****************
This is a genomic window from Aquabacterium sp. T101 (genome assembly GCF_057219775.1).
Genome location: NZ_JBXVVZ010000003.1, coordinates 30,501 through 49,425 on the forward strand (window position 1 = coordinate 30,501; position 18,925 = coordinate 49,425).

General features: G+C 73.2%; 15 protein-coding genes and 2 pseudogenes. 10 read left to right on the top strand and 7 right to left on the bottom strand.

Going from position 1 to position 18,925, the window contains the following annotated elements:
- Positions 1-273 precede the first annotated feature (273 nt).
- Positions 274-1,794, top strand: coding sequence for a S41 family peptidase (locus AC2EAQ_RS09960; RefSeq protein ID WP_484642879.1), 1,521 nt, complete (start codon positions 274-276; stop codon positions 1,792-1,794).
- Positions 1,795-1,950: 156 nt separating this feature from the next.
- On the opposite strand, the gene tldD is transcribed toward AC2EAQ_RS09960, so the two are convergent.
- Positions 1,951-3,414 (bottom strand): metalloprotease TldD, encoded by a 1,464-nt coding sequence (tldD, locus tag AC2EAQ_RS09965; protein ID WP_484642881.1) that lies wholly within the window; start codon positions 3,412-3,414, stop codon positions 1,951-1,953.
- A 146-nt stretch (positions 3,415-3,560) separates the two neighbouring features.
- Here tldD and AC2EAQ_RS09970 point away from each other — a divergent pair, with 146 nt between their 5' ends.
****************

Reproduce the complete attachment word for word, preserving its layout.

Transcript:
This is a genomic window from Aquabacterium sp. T101 (genome assembly GCF_057219775.1).
Genome location: NZ_JBXVVZ010000003.1, coordinates 30,501 through 49,425 on the forward strand (window position 1 = coordinate 30,501; position 18,925 = coordinate 49,425).

General features: G+C 73.2%; 15 protein-coding genes and 2 pseudogenes. 10 read left to right on the top strand and 7 right to left on the bottom strand.

Going from position 1 to position 18,925, the window contains the following annotated elements:
- Positions 1-273 precede the first annotated feature (273 nt).
- Positions 274-1,794, top strand: coding sequence for a S41 family peptidase (locus AC2EAQ_RS09960; RefSeq protein ID WP_484642879.1), 1,521 nt, complete (start codon positions 274-276; stop codon positions 1,792-1,794).
- Positions 1,795-1,950: 156 nt separating this feature from the next.
- On the opposite strand, the gene tldD is transcribed toward AC2EAQ_RS09960, so the two are convergent.
- Positions 1,951-3,414 (bottom strand): metalloprotease TldD, encoded by a 1,464-nt coding sequence (tldD, locus tag AC2EAQ_RS09965; protein ID WP_484642881.1) that lies wholly within the window; start codon positions 3,412-3,414, stop codon positions 1,951-1,953.
- A 146-nt stretch (positions 3,415-3,560) separates the two neighbouring features.
- Here tldD and AC2EAQ_RS09970 point away from each other — a divergent pair, with 146 nt between their 5' ends.